In visual experience, the way things look is dependent on where you are looking at them from. (A plate, for example, will appear differently depending on whether you are viewing it straight on or at an angle.) But how should we account for this incontestable fact? Many philosophers have held that part of the explanation lies in the fact that in vision, we are always aware of perspectival properties, though we are not necessarily always attending to them. That is, these philosophers hold that in addition to your awareness of the ordinary objective features of things, such as the circular shape of the plate, your visual experience always contains features corresponding to the shapes cast by those objects in your visual field, such as a tilted plate’s elliptical profile.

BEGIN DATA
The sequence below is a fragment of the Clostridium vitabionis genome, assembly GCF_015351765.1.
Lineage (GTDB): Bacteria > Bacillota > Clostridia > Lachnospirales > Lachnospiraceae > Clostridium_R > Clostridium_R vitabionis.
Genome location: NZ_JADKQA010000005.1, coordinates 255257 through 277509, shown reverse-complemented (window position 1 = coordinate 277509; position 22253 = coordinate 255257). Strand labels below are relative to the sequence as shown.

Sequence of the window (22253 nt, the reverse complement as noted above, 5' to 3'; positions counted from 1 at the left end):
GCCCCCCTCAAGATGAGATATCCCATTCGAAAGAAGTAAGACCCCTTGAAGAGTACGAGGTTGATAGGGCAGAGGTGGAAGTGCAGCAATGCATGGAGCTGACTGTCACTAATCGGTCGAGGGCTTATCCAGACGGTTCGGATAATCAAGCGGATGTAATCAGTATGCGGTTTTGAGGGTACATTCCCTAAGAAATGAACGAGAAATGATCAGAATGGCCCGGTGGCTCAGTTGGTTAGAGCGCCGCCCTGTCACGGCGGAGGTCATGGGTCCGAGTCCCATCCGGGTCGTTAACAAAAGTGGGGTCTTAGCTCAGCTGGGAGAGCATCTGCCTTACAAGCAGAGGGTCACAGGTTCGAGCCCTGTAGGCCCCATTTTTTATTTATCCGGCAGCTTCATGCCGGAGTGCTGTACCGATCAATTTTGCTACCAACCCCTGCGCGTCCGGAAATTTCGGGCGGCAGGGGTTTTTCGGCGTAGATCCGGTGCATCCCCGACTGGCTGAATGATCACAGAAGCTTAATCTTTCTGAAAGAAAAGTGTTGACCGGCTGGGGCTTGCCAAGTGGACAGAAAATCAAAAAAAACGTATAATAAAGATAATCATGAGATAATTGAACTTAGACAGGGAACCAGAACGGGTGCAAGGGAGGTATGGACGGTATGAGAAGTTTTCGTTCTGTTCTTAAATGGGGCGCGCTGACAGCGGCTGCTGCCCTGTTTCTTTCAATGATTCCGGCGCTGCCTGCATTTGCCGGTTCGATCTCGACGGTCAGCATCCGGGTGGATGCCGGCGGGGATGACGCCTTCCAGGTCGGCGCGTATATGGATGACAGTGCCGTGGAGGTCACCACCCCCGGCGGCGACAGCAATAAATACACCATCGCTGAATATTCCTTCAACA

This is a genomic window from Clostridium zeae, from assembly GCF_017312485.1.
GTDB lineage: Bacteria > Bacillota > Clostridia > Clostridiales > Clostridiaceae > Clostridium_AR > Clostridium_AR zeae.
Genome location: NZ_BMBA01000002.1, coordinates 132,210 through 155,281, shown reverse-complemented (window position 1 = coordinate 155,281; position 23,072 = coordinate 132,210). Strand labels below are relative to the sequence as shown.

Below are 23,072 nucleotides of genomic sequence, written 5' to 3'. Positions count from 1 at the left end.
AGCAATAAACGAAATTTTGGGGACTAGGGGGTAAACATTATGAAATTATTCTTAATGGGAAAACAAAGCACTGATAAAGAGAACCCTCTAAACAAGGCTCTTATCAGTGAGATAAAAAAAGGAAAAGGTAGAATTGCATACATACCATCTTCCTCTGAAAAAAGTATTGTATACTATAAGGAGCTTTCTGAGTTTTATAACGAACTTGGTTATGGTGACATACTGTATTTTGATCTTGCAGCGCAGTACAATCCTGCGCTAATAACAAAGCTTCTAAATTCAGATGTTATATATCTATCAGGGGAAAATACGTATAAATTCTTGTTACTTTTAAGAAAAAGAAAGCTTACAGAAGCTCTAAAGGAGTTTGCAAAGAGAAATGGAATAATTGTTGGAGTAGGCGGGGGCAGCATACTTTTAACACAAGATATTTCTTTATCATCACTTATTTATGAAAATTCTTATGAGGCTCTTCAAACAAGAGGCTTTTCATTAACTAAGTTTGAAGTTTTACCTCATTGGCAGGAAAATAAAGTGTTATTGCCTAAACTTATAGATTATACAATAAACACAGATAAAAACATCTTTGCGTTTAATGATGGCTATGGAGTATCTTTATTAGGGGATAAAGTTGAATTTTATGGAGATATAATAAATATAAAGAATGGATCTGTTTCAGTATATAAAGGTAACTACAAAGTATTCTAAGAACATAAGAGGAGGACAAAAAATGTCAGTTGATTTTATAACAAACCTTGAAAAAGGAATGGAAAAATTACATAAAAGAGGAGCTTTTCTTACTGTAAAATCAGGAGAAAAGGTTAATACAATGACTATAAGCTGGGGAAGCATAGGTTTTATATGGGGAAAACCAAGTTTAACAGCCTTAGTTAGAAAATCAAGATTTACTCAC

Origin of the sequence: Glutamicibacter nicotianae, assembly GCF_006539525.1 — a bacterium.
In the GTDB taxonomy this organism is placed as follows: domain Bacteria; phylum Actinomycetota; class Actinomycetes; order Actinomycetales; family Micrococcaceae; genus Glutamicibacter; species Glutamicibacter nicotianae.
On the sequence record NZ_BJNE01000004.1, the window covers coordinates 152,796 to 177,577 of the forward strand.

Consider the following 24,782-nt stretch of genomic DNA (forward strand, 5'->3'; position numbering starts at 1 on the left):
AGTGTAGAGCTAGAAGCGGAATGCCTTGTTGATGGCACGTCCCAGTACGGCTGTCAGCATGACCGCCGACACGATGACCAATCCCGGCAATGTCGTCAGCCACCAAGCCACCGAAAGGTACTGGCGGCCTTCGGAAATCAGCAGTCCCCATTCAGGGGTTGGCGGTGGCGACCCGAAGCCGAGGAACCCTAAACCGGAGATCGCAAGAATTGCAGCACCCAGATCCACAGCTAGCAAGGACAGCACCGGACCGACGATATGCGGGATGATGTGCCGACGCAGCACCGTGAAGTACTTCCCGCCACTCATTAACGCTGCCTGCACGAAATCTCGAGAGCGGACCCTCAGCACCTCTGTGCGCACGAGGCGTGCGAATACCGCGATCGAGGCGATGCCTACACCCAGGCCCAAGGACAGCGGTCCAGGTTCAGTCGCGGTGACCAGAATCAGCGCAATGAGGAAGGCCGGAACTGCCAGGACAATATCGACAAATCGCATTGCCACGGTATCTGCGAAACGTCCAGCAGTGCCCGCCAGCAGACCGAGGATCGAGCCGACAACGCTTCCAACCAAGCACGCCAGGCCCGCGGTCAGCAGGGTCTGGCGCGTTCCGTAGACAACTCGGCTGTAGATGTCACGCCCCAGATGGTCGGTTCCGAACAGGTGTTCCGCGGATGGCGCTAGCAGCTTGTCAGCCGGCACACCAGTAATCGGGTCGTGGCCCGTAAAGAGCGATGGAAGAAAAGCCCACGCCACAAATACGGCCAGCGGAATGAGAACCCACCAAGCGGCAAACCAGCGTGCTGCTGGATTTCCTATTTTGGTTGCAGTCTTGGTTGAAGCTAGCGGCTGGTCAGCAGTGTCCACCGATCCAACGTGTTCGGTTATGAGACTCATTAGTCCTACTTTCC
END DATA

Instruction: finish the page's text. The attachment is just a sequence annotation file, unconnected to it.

There are lots of disagreements over the details of this position, but I hope that the above will suffice for now. My evaluation of the question will wait for a further post. Right now, what I want is just to conduct a Very Unscientific investigation of popular the position at issue presently is. Will you help me out, by answering the question below and telling me a bit about yourself?